However notes and figures should use the appropriate RST directive, and don’t require their own headings.
One blank line below headings is enough.
Two lines above are often used, and this looks better than one.
Use numbered or unnumbered lists at several levels.
Start list items at the first level with a capital letter. End them with a full stop.
Use lower-case letters for all other levels. End them with a full stop.
#. Item 1. #. Item 2. * subitem 1. #. subsubitem 1. #. subsubitem 1. * subitem 2.
Other markup tools and conventions¶
Code fragments: Use the reST code-block syntax for code fragments, with flavor “c”, “python”, “sh” or “xml” as appropriate:
.. code-block:: sh #!/bin/bash echo $SEISCOMP_ROOT
#!/bin/bash echo $SEISCOMP_ROOT
Configuration parameters: Configuration values and options have a special syntax. Use the :confval: tag within the module configuration:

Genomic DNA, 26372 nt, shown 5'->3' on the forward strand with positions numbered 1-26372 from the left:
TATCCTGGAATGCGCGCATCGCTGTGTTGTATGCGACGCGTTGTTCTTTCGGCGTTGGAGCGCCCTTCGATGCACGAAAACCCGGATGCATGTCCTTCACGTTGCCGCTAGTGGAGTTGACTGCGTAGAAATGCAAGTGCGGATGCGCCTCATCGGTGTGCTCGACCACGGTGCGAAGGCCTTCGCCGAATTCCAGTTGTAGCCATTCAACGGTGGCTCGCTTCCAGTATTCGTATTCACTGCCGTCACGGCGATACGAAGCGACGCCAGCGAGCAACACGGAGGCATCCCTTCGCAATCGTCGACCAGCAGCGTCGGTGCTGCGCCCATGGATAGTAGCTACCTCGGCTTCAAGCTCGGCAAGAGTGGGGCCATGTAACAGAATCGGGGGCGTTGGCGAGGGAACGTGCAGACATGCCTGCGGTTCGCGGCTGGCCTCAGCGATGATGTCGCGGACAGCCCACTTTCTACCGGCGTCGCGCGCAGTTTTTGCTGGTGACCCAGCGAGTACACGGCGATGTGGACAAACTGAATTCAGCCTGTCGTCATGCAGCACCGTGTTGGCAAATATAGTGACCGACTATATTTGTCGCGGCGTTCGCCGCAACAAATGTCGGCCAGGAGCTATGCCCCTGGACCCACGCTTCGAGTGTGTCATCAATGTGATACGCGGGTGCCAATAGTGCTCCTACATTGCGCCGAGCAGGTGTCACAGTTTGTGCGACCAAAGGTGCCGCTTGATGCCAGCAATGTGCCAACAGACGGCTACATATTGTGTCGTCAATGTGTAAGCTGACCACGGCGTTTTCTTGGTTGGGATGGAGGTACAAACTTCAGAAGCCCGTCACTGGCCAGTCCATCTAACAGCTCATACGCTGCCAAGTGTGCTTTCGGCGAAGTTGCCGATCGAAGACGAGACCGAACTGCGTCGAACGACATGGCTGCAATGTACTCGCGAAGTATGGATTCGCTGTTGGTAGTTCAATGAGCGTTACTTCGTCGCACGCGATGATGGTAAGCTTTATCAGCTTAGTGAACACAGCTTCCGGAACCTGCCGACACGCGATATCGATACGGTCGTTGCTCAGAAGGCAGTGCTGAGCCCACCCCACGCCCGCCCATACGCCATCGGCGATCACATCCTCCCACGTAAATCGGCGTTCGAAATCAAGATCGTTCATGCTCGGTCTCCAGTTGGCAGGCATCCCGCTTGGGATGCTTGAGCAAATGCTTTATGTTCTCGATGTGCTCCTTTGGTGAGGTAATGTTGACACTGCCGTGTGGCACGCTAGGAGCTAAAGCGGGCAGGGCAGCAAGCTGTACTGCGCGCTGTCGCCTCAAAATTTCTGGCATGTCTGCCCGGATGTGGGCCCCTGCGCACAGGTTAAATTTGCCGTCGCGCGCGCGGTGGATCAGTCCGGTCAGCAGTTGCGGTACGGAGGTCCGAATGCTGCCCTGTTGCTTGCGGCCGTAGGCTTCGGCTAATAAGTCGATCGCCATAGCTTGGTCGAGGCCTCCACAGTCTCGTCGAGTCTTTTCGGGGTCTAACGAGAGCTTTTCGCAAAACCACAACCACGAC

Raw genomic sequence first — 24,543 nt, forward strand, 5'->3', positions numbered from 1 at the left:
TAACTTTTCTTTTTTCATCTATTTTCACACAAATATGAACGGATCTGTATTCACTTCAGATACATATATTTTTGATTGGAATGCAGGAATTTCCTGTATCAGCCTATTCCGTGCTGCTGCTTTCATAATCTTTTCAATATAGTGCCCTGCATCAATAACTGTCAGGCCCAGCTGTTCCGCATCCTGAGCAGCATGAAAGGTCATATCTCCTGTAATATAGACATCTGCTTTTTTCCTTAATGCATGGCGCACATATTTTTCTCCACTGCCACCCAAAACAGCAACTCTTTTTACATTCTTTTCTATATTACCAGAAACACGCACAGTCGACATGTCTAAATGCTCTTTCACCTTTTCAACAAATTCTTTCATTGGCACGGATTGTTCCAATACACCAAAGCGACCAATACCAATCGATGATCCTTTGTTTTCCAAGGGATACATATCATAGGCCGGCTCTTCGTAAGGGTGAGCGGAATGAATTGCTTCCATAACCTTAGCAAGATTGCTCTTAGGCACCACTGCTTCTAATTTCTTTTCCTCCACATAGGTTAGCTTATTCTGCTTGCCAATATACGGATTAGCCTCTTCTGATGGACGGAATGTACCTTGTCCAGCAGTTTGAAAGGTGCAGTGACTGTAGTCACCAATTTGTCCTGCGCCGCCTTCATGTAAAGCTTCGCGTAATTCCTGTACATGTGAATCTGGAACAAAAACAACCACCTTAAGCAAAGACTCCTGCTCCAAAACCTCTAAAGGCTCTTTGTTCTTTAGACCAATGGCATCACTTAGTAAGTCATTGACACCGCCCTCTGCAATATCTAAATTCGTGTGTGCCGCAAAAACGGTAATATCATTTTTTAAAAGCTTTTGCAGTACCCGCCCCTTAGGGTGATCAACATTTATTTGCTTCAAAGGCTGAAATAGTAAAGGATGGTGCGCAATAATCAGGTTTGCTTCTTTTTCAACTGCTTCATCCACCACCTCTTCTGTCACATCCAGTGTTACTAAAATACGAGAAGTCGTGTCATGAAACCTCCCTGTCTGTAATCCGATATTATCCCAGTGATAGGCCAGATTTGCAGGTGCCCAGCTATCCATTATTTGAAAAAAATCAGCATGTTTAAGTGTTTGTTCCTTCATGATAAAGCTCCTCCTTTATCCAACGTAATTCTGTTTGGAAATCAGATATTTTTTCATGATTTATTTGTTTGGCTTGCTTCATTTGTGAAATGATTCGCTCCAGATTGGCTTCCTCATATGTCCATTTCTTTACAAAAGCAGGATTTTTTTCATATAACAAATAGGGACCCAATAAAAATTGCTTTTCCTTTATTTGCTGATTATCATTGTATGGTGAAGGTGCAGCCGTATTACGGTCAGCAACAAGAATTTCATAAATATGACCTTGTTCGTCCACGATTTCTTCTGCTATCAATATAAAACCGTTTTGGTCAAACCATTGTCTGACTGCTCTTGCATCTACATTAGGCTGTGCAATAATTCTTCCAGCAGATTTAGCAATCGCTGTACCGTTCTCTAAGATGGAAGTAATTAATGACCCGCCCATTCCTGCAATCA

Using this tag allows a link to be made within the documentation to that module to the given configuration or command-line parameter of the same module.
Configuration files: Use the reST :file: indicator to refer to files such as configuration files:
Programs: Use the reST :program: indicator for SeisComP programs:
References: Use the reST :ref: indicator for cross referencing SeisComP. documentation pages. Use :ref: if a cross reference to the documentation is needed:
Glossary: Use the reST :term: indicator for referencing terms in the SeisComP Glossary:
You may emphasize information within the text as text boxes to stand out at different levels. Make sensible use of it!
.. hint:: This adds a useful hint.
This adds a useful hint.
.. note:: This adds an extra note.
This adds an extra note.
.. caution:: This adds a heads-up alert.
This adds a heads-up alert.
.. warning:: This adds an important warning.
This adds an important warning.
SeisComP (capital P), not SeisComP 3 or SC3.
SeisComP module names are proper nouns, even though written with lower case. Thus they do not need an article.
Correct: “Although scmaster receives a message”